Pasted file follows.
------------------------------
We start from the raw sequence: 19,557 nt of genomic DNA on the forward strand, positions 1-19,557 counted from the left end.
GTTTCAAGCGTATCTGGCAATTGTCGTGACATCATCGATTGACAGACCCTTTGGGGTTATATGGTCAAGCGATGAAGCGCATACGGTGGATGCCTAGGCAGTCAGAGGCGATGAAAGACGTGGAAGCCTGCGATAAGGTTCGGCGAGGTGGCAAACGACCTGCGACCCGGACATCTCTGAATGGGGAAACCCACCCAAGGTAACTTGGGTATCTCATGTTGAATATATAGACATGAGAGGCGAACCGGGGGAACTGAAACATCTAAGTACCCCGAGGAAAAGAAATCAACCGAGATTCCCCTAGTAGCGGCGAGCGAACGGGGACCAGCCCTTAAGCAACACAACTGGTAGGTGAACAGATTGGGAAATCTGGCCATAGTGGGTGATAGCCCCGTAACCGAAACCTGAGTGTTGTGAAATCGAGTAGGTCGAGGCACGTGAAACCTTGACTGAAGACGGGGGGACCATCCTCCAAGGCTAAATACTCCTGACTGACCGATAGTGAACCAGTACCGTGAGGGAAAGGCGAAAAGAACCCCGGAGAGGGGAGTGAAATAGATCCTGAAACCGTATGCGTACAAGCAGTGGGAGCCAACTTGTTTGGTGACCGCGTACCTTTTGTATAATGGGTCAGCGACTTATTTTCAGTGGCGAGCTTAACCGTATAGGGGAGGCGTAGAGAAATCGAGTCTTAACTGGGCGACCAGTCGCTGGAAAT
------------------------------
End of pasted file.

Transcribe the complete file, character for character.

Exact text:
We start from the raw sequence: 19,557 nt of genomic DNA on the forward strand, positions 1-19,557 counted from the left end.
GTTTCAAGCGTATCTGGCAATTGTCGTGACATCATCGATTGACAGACCCTTTGGGGTTATATGGTCAAGCGATGAAGCGCATACGGTGGATGCCTAGGCAGTCAGAGGCGATGAAAGACGTGGAAGCCTGCGATAAGGTTCGGCGAGGTGGCAAACGACCTGCGACCCGGACATCTCTGAATGGGGAAACCCACCCAAGGTAACTTGGGTATCTCATGTTGAATATATAGACATGAGAGGCGAACCGGGGGAACTGAAACATCTAAGTACCCCGAGGAAAAGAAATCAACCGAGATTCCCCTAGTAGCGGCGAGCGAACGGGGACCAGCCCTTAAGCAACACAACTGGTAGGTGAACAGATTGGGAAATCTGGCCATAGTGGGTGATAGCCCCGTAACCGAAACCTGAGTGTTGTGAAATCGAGTAGGTCGAGGCACGTGAAACCTTGACTGAAGACGGGGGGACCATCCTCCAAGGCTAAATACTCCTGACTGACCGATAGTGAACCAGTACCGTGAGGGAAAGGCGAAAAGAACCCCGGAGAGGGGAGTGAAATAGATCCTGAAACCGTATGCGTACAAGCAGTGGGAGCCAACTTGTTTGGTGACCGCGTACCTTTTGTATAATGGGTCAGCGACTTATTTTCAGTGGCGAGCTTAACCGTATAGGGGAGGCGTAGAGAAATCGAGTCTTAACTGGGCGACCAGTCGCTGGAAAT